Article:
Top Topics - Personal Digital Preservation

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Personal Digital Preservation

Podcast Notes (from TechTalk4Teachers)

April 30, 2012

Episode 131 TechTalk4Teachers

As you are crossing items off of your "To Do" list this summer, you may go beyond simply organizing that drawer of clippings and art projects your children created over the past 5 (or 15 in my case) years.  Or perhaps you are finally ready to tackle that plastic tub of unlabeled photographs that you inherited.  While it is commendable to tackle these jobs, why not take it a step further and digitize your personal primary sources to share with others now and in the future?  

A while back TPS EIU hosted a workshop for retired teachers who had embraced the use of Library of Congress digitized primary sources in their classrooms.  They now wanted to transfer this knowledge to their personal items to share with family and friends electronically and in print.  

Creating Digital Copies of Your Collected Photos, Documents and Keepsakes: Gather, Preserve, Present

1. What digitized resources are out there?
2. Establish Purpose
3. Gathering Artifacts (What should I collect?)
4. Preserving My Artifacts
5. Organizing 
6. Sharing 


Take the Library of Congress interactive PERSONAL ARCHIVING QUIZ!

There are three terms we should address up front.

1.  Born Digital items only exist in a digital format.  All of those photos on your camera or video on your camcorder have not been copied or converted from another format.  They entered this world electronically and what you do with them from that point is up to you.  Youtube?  Facebook?  Prints?

2.  Digitized items enter our lives in another format, usually print.  We then take a digital photo or scan the item.  This allows us to create multiple copies that we can share or preserve.

3.  There is a difference between digitizing and digital preservation.  Some people believe that once they scan a document or photo it is saved to a computer and they are done. That is a wonderful start, but this is a world of technology and format changes. Does anyone else still have home movies on VHS?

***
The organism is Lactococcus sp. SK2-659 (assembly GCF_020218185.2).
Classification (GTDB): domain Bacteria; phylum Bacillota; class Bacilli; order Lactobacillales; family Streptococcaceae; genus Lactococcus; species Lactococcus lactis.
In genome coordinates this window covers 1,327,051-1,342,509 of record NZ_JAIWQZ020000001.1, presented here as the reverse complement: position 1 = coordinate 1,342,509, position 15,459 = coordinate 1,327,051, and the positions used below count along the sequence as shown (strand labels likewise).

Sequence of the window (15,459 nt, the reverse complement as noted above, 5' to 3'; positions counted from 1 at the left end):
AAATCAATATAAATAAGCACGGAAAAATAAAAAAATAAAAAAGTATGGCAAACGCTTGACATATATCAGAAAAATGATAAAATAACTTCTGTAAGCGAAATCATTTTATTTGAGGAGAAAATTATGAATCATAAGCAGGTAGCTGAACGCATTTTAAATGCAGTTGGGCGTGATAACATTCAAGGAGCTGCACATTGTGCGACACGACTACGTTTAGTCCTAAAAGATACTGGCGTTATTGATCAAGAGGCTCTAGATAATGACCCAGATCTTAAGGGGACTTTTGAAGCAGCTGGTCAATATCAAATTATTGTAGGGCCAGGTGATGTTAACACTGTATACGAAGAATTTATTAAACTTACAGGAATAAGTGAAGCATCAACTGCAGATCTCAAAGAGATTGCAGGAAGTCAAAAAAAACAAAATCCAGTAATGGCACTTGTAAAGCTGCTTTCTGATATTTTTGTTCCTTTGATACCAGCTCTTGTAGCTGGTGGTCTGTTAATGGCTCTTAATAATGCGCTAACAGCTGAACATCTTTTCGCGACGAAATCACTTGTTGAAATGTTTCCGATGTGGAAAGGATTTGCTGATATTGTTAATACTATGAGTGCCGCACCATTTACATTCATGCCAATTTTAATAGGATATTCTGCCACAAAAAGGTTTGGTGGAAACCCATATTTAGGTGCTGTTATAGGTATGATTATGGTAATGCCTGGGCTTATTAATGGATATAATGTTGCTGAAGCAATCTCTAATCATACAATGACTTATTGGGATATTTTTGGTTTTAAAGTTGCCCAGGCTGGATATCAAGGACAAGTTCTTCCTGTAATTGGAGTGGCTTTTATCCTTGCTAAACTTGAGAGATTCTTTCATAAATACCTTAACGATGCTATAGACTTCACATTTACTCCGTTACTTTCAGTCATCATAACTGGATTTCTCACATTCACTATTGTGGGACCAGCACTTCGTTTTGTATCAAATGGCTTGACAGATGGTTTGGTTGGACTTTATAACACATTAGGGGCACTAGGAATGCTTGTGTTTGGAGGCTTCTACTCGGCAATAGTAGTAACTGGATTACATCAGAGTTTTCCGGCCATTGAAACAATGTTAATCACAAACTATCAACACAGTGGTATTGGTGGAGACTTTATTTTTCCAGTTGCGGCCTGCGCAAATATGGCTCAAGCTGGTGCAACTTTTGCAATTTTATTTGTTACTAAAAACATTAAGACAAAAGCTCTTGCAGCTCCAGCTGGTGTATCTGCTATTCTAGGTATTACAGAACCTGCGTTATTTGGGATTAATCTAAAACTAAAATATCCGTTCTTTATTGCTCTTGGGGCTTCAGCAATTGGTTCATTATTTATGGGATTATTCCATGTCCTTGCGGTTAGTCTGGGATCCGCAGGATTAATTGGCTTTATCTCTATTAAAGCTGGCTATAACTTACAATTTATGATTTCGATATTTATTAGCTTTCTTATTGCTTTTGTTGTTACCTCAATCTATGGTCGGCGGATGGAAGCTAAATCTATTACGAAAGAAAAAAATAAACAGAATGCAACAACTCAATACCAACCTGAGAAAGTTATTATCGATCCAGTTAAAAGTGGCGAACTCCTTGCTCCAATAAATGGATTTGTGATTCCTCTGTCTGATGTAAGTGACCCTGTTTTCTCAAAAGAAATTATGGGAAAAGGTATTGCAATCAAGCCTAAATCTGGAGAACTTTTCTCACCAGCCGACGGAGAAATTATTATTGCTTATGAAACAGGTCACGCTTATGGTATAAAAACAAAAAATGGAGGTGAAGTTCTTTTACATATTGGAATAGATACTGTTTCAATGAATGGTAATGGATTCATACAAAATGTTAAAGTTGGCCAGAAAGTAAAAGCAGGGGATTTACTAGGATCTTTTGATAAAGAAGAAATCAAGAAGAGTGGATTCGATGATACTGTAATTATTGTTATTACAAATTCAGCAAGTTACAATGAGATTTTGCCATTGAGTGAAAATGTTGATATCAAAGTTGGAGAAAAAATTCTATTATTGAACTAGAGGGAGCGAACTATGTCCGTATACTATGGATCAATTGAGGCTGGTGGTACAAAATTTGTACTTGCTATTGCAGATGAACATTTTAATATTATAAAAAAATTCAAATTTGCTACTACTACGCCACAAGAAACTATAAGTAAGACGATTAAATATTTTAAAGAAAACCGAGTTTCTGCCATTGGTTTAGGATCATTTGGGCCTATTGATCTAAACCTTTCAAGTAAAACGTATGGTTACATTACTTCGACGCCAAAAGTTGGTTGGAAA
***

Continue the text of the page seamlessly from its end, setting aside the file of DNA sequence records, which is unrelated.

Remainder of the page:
The Library of Congress Digital Preservation Division offers help with this process.   The equipment that is available in your home or at the local library is unique, so be sure to read the instruction booklet or look for tips online regarding use.

How to Scan Your Personal Collections

How Long will Digital Storage Media Last? 



Personal Archiving: Preserving Your Digital Memories This information refers specifically to items that were BORN DIGITAL.  

Scanning Your Personal Collections


Keeping Personal Digital Photographs

Digital Photographs Guidance (PDF)

Transferring Photos from Your Camera to Your Computer (PDF)

Archiving Digital Photos (Watch video / Download 69 MB)

Adding Descriptions to Digital Photos: Your Gift to the Future (Watch video /Download 32 MB)


Keeping Personal Digital Audio

Digital Audio Guidance (PDF)

Archiving Digital Audio (Watch video / Download 126 MB)

Digital Video

Keeping Personal Digital Video

Digital Video Guidance (PDF, 291 Kb)

How to Transfer Video from Tape, DVD or Camera to Your Computer (PDF, 242 KB)

Keeping Personal Digital Records

You probably have resumes, school papers, financial spreadsheets, presentation slides or other digital documents. You might also have digital copies of original hard copy documents such as letters, maps or family histories.  Some of this information may have enduring value.  For this type of information it is important to decide which documents to save. Think about different versions, such as drafts and earlier copies. Drafts, for example, can provide important details that do not appear in final versions.

Host a Personal Digital Archiving Day in your community!

The Library has created a kit of resources to help you plan, organize, publicize and run an event.

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TPS EIU Calendar


Analysis Tools
(pdf or doc)